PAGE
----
I have also added links to video clips on youtube where appropriate for those of you who are bored of reading or are filling in time at work. I haven't always gone for the most obvious choices, but items that will be in some cases unusual but always historically interesting.

Click to see volume one of HAOTW.

Rob Bernard


September 2015

Monday, April 22, 2013

Police United (Thailand)

Police United FC was a professional football club based in Lak Si to the north of the Thai capital of Bangkok. The club was dissolved at the end of the 2015 season, before merging with BEC Tero Sasana, to be become Tero Police FC for the 2018 campaign.

The Tero Police page, with full background, can be viewed here

The club were formed in 1960 as Police United, under the management of the Royal Thai Police before going on to enjoy a rich and successful history.

United won the League Cup in 1989, 1991 and 1993 before league honours followed. However, the team was relegated in 1997, before returning to the top flight as the club were crowned champions of Division One, and gaining promotion to the TPL in 1999 with Yordchay Dejleh topping the scoring chart.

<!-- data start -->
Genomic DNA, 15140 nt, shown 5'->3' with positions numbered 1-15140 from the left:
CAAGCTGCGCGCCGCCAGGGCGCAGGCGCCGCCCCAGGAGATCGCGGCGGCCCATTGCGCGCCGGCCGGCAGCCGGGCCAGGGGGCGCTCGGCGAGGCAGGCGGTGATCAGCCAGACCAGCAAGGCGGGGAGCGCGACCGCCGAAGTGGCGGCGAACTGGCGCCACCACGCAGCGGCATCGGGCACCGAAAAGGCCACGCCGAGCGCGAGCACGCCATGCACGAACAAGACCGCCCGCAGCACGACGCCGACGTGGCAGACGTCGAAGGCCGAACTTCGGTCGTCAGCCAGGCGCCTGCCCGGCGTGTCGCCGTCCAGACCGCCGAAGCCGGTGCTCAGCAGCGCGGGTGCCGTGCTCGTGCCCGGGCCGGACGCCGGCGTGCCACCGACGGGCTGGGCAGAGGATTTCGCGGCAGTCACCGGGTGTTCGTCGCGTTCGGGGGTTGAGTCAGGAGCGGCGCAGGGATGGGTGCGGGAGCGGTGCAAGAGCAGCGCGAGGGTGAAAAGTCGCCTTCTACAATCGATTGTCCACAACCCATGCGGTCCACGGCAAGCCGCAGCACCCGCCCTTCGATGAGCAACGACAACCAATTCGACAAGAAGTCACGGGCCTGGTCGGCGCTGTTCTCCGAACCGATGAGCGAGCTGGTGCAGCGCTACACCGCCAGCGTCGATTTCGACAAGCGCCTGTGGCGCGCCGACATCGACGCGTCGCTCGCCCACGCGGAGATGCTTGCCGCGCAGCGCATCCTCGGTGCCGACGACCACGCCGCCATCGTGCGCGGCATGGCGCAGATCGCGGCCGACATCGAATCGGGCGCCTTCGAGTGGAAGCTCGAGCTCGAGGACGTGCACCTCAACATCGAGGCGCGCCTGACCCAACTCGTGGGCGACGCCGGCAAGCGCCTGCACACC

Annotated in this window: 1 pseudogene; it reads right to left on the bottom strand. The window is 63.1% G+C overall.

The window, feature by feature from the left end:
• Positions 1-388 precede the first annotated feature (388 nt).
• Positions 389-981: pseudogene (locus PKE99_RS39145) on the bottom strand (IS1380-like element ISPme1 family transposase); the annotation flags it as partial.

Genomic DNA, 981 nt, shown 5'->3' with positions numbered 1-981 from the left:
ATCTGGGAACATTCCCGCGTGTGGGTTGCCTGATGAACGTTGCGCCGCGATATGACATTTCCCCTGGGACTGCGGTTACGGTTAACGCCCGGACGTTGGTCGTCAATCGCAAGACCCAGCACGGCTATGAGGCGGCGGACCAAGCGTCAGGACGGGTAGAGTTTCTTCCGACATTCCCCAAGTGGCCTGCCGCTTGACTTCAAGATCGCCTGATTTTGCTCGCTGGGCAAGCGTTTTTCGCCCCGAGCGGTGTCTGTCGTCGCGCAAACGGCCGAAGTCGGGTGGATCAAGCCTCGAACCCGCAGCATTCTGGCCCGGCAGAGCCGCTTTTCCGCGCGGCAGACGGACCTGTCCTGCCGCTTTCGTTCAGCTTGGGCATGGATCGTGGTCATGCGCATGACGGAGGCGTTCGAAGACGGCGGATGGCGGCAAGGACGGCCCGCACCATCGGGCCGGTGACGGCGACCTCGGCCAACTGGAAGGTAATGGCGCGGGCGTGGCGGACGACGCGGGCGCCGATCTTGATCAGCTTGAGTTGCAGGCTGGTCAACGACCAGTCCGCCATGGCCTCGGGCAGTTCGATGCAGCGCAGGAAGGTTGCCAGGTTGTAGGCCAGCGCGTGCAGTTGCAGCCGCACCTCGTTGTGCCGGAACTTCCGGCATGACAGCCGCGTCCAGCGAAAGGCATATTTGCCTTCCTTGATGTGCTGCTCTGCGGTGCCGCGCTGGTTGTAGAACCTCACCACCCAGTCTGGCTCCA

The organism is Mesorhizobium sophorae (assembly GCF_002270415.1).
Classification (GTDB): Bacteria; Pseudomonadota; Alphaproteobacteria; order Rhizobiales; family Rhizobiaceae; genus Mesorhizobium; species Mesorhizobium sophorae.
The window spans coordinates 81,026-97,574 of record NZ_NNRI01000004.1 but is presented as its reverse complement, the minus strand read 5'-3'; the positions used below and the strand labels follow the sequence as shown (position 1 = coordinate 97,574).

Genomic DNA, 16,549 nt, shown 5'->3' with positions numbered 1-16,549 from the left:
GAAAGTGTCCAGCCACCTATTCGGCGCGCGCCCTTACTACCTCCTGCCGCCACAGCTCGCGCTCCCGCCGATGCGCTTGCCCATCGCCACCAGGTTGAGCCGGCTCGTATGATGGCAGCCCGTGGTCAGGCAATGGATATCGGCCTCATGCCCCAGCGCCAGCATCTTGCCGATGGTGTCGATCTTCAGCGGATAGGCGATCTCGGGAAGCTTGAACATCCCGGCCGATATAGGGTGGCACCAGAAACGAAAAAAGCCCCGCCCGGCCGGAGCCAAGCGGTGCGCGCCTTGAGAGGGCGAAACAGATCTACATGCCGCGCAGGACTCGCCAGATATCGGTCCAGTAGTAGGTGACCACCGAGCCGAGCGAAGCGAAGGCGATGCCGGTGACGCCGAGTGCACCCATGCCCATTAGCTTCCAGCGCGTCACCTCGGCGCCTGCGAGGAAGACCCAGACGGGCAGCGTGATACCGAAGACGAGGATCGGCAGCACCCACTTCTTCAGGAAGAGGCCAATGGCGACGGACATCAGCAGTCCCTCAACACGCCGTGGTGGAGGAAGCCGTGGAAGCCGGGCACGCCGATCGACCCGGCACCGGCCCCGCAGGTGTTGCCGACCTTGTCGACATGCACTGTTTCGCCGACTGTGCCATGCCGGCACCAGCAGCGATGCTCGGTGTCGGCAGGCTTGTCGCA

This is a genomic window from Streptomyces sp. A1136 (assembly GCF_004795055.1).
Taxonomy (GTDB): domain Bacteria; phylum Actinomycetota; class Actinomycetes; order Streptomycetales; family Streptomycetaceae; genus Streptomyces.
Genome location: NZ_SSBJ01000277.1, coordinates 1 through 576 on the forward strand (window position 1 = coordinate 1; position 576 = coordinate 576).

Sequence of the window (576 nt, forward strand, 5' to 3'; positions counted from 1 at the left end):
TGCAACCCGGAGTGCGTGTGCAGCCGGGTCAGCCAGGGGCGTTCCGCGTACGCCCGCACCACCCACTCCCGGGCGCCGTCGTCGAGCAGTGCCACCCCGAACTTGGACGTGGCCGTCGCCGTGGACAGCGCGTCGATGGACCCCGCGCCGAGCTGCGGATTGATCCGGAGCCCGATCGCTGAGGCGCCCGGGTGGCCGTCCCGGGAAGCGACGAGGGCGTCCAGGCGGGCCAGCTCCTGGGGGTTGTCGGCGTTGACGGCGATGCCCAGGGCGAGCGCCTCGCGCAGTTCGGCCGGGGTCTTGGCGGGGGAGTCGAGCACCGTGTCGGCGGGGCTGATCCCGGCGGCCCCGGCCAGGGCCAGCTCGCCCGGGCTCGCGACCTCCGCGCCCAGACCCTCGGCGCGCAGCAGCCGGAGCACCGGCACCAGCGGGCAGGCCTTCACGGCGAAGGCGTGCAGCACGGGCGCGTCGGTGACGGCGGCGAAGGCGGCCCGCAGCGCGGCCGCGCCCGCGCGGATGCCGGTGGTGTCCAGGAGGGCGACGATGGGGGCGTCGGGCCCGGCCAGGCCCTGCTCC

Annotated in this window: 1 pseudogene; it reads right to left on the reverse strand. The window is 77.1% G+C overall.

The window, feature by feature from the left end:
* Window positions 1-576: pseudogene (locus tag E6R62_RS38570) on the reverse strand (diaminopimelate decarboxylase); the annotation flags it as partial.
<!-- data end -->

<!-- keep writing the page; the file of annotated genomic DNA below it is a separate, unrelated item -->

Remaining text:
Police were relegated once again in 2001-02 before winning promotion once again in 2006. The ups and downs continued as the team was relegated just one year later. The goals of Manit Noywech helped United to promotion and the Division 1 title in 2009 with Chaiyong Khumpiam the championship winning coach for a second time.

The club was taken over by the Insee concrete company in 2010 after league regulations required all clubs to be private franchises and the club moved from the Booyachinda Stadium to the Thamassat Stadium in Rangsit.

Thawatchai Damrong-Ongtrakul took on the coaching duties in 2011, with Police finishing in mid table for four consecutive seasons; with the goals coming from Chakrit Buathong, Surachat Sareepim, Leandro Dos Santos and Michaël Murcy throughout the period.